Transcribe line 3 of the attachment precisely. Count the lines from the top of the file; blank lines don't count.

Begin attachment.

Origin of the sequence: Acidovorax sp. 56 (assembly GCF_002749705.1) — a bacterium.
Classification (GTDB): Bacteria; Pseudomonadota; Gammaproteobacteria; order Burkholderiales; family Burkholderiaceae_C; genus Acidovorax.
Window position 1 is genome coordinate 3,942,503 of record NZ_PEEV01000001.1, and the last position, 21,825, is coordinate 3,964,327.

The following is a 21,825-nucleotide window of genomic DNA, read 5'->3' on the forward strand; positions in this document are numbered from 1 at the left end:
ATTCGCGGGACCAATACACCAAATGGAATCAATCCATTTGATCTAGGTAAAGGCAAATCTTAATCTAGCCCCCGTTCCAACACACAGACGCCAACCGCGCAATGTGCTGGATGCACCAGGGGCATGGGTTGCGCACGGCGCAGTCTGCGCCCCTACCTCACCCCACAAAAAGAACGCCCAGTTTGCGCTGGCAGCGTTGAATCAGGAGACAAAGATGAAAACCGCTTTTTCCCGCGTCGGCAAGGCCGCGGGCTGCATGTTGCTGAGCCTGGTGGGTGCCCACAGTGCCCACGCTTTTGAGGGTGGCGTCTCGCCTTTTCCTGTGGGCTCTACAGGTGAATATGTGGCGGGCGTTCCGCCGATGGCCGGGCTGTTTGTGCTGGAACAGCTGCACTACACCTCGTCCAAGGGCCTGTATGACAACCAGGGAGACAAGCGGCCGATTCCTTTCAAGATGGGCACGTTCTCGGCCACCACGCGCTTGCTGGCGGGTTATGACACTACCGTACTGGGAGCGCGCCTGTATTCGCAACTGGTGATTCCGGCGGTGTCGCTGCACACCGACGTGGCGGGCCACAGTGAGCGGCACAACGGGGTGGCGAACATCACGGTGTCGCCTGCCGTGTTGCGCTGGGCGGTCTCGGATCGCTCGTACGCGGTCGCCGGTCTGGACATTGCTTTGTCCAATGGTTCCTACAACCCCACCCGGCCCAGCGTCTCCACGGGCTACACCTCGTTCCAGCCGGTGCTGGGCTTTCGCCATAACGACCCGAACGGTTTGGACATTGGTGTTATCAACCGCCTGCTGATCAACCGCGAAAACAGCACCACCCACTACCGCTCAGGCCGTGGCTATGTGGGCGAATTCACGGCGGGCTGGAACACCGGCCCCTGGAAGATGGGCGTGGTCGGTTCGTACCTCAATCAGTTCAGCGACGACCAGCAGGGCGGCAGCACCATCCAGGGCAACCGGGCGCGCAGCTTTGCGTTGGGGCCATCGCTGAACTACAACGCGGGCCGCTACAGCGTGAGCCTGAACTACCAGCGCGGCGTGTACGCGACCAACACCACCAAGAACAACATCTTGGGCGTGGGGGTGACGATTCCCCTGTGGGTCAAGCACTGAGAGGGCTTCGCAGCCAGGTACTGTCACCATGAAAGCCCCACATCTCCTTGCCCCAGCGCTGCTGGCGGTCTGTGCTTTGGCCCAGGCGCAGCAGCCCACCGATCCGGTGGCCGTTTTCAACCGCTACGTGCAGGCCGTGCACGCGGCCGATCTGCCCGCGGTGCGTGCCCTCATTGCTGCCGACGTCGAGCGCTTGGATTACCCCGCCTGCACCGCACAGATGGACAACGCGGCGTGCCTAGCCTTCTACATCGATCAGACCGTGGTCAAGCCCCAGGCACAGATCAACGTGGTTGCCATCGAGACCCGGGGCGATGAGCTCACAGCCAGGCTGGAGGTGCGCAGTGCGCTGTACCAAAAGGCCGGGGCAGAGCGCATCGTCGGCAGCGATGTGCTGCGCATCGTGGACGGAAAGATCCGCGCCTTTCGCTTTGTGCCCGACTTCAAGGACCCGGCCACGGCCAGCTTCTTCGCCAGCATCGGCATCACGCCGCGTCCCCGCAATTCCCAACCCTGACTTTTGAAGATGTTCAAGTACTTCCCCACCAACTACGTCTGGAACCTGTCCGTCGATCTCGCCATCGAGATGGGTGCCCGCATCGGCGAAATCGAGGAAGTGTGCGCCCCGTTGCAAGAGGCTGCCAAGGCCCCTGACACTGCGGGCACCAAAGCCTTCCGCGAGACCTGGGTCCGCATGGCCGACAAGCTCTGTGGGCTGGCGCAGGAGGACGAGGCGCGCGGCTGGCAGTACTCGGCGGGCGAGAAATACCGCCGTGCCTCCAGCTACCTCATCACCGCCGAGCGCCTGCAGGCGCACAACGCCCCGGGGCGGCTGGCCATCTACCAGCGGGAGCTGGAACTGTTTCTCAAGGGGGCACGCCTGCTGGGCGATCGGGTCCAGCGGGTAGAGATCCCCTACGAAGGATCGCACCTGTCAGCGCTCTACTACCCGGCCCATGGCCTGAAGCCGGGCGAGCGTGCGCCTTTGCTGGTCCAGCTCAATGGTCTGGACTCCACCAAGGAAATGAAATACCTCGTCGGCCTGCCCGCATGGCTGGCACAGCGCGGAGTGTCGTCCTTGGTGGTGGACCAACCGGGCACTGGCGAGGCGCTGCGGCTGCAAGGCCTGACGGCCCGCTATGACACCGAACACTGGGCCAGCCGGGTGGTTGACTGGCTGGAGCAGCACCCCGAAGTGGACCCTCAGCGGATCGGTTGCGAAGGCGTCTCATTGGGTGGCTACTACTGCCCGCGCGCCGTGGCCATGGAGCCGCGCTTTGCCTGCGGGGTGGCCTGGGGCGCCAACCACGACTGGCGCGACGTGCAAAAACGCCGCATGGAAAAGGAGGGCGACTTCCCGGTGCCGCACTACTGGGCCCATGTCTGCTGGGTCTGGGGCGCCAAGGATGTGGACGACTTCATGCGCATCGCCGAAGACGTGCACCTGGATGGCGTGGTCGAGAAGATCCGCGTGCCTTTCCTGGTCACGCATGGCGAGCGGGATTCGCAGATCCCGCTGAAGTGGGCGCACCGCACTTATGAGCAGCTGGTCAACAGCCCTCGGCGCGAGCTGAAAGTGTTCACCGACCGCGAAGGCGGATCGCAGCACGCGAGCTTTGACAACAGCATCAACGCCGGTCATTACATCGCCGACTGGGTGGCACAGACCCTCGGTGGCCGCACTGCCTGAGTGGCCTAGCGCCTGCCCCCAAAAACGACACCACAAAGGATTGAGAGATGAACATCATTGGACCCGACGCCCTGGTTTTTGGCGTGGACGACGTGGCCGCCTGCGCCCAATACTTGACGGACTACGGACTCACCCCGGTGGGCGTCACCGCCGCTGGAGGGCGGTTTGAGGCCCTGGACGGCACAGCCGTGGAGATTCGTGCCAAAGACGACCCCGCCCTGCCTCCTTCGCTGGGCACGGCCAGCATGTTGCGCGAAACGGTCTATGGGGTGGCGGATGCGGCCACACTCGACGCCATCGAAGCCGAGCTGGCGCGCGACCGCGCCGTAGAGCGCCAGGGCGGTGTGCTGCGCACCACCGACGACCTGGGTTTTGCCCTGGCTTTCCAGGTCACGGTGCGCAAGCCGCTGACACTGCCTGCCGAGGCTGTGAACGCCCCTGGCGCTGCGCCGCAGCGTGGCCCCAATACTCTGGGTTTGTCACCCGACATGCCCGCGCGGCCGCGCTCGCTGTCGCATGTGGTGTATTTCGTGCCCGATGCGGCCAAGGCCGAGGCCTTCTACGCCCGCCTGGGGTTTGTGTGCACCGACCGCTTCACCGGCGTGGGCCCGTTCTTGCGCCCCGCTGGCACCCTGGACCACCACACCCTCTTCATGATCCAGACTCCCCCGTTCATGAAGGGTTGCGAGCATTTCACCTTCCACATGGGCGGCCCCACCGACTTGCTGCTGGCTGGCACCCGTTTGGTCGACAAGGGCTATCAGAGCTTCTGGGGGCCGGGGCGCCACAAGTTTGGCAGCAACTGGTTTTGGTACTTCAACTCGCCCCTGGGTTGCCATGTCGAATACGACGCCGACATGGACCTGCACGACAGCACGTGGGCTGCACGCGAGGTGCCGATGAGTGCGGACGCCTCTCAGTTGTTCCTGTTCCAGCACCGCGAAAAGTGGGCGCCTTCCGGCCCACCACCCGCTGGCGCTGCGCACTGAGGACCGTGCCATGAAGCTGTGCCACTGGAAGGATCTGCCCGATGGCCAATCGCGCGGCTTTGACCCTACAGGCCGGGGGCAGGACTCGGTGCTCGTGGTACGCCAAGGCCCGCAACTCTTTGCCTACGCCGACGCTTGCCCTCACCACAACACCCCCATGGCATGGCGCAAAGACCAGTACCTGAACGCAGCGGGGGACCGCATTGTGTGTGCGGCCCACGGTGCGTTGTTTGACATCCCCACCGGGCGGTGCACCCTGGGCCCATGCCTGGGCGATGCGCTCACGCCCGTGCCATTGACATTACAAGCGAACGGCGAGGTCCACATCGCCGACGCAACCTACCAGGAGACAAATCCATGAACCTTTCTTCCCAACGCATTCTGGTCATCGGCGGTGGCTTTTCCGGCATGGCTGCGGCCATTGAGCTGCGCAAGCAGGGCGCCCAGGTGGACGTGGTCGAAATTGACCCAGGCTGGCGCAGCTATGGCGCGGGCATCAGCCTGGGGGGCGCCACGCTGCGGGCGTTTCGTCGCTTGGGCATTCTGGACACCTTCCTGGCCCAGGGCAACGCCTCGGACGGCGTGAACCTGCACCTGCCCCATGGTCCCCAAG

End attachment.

Window position 1 is genome coordinate 3,942,503 of record NZ_PEEV01000001.1, and the last position, 21,825, is coordinate 3,964,327.